First understand what's normal!
People report the paranormal! They are the ones who witness paranormal events (not animals or machines). But people can sometimes 'witness' what is, strictly speaking, not there! Many people assume that only those with mental illnesses suffer hallucinations but that is not true. For a start, there are many other conditions (not mental illnesses) that people may have that can produce hallucinations; everything from temporal lobe epilepsy to aura migraine. People with no 'conditions' at all can still go into altered states of consciousness or have their mind temporarily altered by neurolinguistic programming. And then there are optical illusions and simulacra (seeing patterns, such as faces, in random shapes), as well as a host of other possibilities, that affect everybody. People can often 'see' things when they are under stress or simply expecting something (such as listening intently for slight sounds when walking down a dark alley alone at night).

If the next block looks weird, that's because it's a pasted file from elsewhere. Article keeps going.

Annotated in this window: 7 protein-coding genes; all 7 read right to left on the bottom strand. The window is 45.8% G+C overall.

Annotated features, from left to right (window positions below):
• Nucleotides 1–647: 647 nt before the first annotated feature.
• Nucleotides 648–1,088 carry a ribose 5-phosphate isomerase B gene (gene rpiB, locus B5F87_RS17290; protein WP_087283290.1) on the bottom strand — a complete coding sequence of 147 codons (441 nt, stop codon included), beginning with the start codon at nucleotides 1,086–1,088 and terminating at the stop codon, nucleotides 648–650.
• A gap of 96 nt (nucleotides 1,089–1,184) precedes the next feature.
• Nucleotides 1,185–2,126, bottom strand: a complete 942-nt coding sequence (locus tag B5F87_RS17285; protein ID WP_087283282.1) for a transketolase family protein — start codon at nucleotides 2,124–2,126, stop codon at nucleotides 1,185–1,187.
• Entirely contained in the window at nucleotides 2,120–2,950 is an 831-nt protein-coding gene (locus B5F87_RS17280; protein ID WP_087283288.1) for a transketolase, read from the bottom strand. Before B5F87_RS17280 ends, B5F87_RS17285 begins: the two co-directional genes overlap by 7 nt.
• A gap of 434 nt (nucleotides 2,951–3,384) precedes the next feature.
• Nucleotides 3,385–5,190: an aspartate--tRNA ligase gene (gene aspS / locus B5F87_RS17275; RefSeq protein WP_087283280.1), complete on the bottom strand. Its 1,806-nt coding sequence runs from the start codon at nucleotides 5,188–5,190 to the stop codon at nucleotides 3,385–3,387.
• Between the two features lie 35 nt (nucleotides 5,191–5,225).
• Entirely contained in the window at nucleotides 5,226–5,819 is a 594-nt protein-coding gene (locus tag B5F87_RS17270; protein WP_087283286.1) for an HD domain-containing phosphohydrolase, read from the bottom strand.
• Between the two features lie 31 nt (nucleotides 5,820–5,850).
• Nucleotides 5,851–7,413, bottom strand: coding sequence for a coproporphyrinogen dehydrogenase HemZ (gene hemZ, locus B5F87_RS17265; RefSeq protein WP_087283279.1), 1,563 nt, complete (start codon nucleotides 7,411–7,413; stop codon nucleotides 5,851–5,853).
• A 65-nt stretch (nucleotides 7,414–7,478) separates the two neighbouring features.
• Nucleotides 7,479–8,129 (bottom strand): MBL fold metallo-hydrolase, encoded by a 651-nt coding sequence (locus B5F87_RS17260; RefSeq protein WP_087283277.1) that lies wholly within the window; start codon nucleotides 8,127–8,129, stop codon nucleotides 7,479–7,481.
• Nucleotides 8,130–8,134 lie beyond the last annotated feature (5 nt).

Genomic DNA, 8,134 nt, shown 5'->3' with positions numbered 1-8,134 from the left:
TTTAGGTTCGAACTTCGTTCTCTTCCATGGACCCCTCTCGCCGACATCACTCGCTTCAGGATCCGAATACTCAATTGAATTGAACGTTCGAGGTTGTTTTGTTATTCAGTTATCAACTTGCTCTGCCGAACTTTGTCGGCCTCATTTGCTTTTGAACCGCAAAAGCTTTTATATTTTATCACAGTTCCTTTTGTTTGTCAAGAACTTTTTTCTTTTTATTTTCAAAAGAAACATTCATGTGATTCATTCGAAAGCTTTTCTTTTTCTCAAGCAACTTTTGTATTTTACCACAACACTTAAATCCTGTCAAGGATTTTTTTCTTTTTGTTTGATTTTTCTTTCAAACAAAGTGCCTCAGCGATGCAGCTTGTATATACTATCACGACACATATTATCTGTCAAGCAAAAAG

Then there are many natural phenomena which can appear to be paranormal. Most people are not familiar with fireflies (that glow at night) or the calls of owls, for instance.
It is unfortunate that the perfect paranormal investigator would probably need to be an expert in physiology, psychology, neuroscience, physics, chemistry, natural history, geology, meteorology, astronomony and whole lot of other things. In this way they could first satisfactorily eliminate the normal before considering the paranormal. Obviously, such a paragon does not exist. So, in practice, good paranormal researchers consult relevant experts or become knowledgeable themselves. You can learn a lot about the normal world by studying the paranormal.